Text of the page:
In other words, if the associated information for a local request is not present locally, a multi-stage request results. The first stage of the request is serviced by issuing a bus request for the associated information via the bypass path. The second stage of the request is serviced by queuing a bus request to service the request itself in the output request queue. The output request queue may already contain bus requests for servicing prior local requests. The first stage request on the bypass path will issue to the bus before the bus requests in the output, request queue. The bus requests in the output request queue are then serviced while the associated information is retrieved. System performance is enhanced because bus requests can issue during the latency period of a later multi-stage request.

The invention finds particular utility in a system having a memory management unit. In such a system, local requests include virtual memory addresses that must be translated to physical addresses. The memory management unit includes a translation lookaside buffer. If a virtual to physical address translation for a given local request is present in the translation lookaside buffer, a bus request is placed in an output request queue to service the local request. If the physical address is not present in the translation lookaside buffer, a bus request is placed on a bypass path to retrieve the physical address. Bus requests are issued to the bus from the bypass path with priority over bus requests in the output request queue. As a result, if the physical address for a local request is not present locally, prior bus requests in the output request queue are serviced while the physical address is retrieved. System performance is enhanced because bus requests can issue while the physical address for a subsequent local request is retrieved and processed.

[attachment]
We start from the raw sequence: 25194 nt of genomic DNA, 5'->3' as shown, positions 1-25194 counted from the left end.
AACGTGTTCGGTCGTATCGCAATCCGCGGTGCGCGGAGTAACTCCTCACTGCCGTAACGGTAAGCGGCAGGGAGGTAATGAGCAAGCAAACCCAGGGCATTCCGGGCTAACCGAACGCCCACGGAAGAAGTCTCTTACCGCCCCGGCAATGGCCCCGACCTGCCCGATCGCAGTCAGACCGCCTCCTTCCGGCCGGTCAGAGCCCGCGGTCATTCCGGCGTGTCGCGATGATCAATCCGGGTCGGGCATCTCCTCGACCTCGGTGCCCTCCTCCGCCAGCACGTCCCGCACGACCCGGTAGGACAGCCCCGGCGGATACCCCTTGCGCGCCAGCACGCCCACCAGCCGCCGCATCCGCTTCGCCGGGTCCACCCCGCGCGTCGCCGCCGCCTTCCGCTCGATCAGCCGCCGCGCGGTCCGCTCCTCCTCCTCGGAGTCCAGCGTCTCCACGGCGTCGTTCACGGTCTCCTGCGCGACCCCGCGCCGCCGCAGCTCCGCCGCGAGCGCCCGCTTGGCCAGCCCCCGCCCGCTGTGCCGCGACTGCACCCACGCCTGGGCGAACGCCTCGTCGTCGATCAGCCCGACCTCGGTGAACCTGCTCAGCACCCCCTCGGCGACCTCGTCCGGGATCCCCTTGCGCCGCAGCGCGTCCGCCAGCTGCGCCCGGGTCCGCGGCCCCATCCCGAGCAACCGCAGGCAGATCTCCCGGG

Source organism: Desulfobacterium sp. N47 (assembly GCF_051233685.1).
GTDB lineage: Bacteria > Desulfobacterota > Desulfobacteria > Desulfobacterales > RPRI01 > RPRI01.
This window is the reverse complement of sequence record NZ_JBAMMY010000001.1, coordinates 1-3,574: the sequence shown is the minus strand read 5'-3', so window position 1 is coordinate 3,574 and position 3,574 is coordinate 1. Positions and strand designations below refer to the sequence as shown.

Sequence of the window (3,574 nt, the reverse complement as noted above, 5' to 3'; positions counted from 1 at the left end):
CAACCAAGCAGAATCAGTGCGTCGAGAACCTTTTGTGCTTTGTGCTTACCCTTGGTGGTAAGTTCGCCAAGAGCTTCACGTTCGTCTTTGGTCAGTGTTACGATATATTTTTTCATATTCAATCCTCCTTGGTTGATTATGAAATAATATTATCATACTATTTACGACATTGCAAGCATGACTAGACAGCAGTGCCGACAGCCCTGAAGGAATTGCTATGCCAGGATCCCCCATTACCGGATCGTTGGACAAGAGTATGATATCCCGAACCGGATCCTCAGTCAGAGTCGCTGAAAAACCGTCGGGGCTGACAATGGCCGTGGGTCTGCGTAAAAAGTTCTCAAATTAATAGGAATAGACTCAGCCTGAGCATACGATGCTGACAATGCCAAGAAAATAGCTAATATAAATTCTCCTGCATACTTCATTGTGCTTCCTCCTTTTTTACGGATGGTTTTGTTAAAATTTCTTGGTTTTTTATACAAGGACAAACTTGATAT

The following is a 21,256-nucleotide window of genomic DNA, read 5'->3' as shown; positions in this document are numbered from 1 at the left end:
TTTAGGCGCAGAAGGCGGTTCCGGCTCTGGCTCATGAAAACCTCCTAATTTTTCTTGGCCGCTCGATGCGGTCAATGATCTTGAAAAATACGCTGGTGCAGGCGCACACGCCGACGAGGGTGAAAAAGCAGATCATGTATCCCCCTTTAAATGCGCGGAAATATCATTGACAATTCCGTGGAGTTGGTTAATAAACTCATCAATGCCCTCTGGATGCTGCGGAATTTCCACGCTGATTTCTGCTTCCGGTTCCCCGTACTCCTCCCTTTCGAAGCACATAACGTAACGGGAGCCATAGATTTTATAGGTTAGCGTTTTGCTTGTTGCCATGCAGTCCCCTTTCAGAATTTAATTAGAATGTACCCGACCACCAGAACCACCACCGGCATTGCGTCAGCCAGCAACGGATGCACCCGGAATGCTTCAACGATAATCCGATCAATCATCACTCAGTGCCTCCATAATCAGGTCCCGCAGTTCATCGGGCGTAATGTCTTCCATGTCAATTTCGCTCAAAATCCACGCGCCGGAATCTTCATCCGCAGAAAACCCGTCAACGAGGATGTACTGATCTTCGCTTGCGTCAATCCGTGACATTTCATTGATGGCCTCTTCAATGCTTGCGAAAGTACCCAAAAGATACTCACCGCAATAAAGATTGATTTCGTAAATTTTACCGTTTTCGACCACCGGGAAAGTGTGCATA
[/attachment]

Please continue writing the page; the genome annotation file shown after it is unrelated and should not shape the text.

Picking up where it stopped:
At its most general level the invention operates in an environment of ordered operations wherein each operation is associated with corresponding information that has latency involved with its retrieval. The invention can be employed in any environment, hardware or software, where this condition of ordered operations applies. The invention can be embodied for instance in a series of dependent ordered processes. In this case, a process issues local requests that result in the issuance of external requests to external processes and external responses from external processes. The local requests are issued in order to a request handling process. Each local request requires corresponding associated information in order to be processed. When not already locally present, there is a latency associated with retrieving the corresponding associated information for a given local request. In accordance with the invention, the request handling process includes a local process for storing some associated information. The request handling process also includes an output queuing process for storing queued requests, and a bypass process. A servicing process operates on each local request. If the corresponding associated information is presented by the local process for a given request the servicing process passes the local request to the output queuing process. If the corresponding associated information is not presented by the local process for a given request, the servicing process passes the local request to the bypass process. A prioritizing process prioritizes any request pending in the bypass process over any request in the output queuing process and passes such request to an external process. The requests in the output request queuing process can then be issued during the latency time associated with the return of the corresponding associated information to the local process. Thus, useful work is done during the latency associated with the retrieval of the associated information, in that previously queued requests can be serviced during this time.